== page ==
WASHINGTON — The F-35 Joint Strike Fighter's record on cost, schedule and performance has been a scandal and a tragedy, the chairman of the Senate Armed Services Committee told senior Pentagon officials Tuesday during a withering critique of the most expensive weapons program in U.S. military history.

Sen. John McCain, R-Ariz., said during an oversight hearing held by the committee that the aircraft's development schedule has stretched to 15 years, deliveries of the F-35 have been delayed, and costs have skyrocketed.

"It's been a scandal and the cost overruns have been disgraceful," McCain said. "And it's a textbook example of why this Committee has placed such a high priority on reforming the broken defense acquisition system."

Pentagon acquisition chief Frank Kendall and Air Force Lt. Gen. Christopher Bogdan, the F-35 program manager, said the they are "making solid progress" with the F-35 and are confident of overcoming the challenges.

"The F-35 is no longer a program that keeps me up at night," Kendall said.

BEAUFORT, SC - MARCH 08: (EXCLUSIVE COVERAGE) The F-35B Lightning II fifth generation multi role combat aircraft showing the vertical lift fan, at Marine Corps Air Station Beaufort on March 8, 2016 in Beaufort, South Carolina. UK personnel from the Royal Navy and RAF are embedded with the US Marine Corps on the F-35 operational training programme, based in Beaufort, South Carolina. This includes pilots and engineers, with numbers of UK personnel starting to grow in the build to the reforming of 617 Squadron (the Dambusters) in summer 2018. The Dambusters will reform at Beaufort before returning to the UK, to be based at RAF Marham. (Photo by Jeff J Mitchell/Getty Images)
BEAUFORT, SC - MARCH 08: (EXCLUSIVE COVERAGE) The F-35B Lightning II fifth generation multi role combat aircraft showing the vertical lift fan, at Marine Corps Air Station Beaufort on March 8, 2016 in Beaufort, South Carolina. UK personnel from the Royal Navy and RAF are embedded with the US Marine Corps on the F-35 operational training programme, based in Beaufort, South Carolina. This includes pilots and engineers, with numbers of UK personnel starting to grow in the build to the reforming of 617 Squadron (the Dambusters) in summer 2018. The Dambusters will reform at Beaufort before returning to the UK, to be based at RAF Marham. (Photo by Jeff J Mitchell/Getty Images)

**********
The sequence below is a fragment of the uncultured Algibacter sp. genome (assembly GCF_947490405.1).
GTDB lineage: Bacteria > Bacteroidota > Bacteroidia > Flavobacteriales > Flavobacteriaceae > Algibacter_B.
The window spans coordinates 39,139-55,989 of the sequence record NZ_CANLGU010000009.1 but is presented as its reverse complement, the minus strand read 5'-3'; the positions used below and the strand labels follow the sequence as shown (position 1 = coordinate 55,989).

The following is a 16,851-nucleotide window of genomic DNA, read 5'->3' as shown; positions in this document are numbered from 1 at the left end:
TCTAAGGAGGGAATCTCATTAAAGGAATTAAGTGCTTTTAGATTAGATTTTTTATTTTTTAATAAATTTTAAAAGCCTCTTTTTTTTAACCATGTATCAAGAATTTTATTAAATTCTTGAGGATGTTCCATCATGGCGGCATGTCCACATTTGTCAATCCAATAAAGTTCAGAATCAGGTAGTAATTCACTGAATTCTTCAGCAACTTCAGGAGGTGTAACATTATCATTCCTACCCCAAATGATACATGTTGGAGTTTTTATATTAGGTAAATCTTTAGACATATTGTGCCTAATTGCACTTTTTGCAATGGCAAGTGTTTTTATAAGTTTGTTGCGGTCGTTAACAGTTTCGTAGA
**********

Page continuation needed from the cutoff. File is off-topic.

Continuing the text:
The F-35B Lightning II fifth generation multi role combat aircraft showing the vertical lift fan, at Marine Corps Air Station Beaufort on March 8, 2016, in Beaufort, South Carolina.

Photo Credit: Jeff J Mitchell/Getty Images

The Pentagon plans to spend close to $400 billion to buy nearly 2,500 F-35s for the Air Force, Navy and Marine Corps. The budget request for fiscal year 2017 includes $8.3 billion to purchase 63 aircraft. The F-35, which is being designed to meet the specific requirements of each of the services, cost over $100 million each. Bogdan said he anticipates reducing the per-unit cost of the Air Force's version to under $85 million by 2019.

McCain quizzed Bogdan on how many people are needed to oversee the F-35 program. The general told him there are about 2,600 people and it costs $70 million a year to operate the program office.

"The information that I have is it's nearly 3,000 (people), and the cost is $300 million a year, "McCain said. "But $70 million a year to run an office is ... pretty disturbing."

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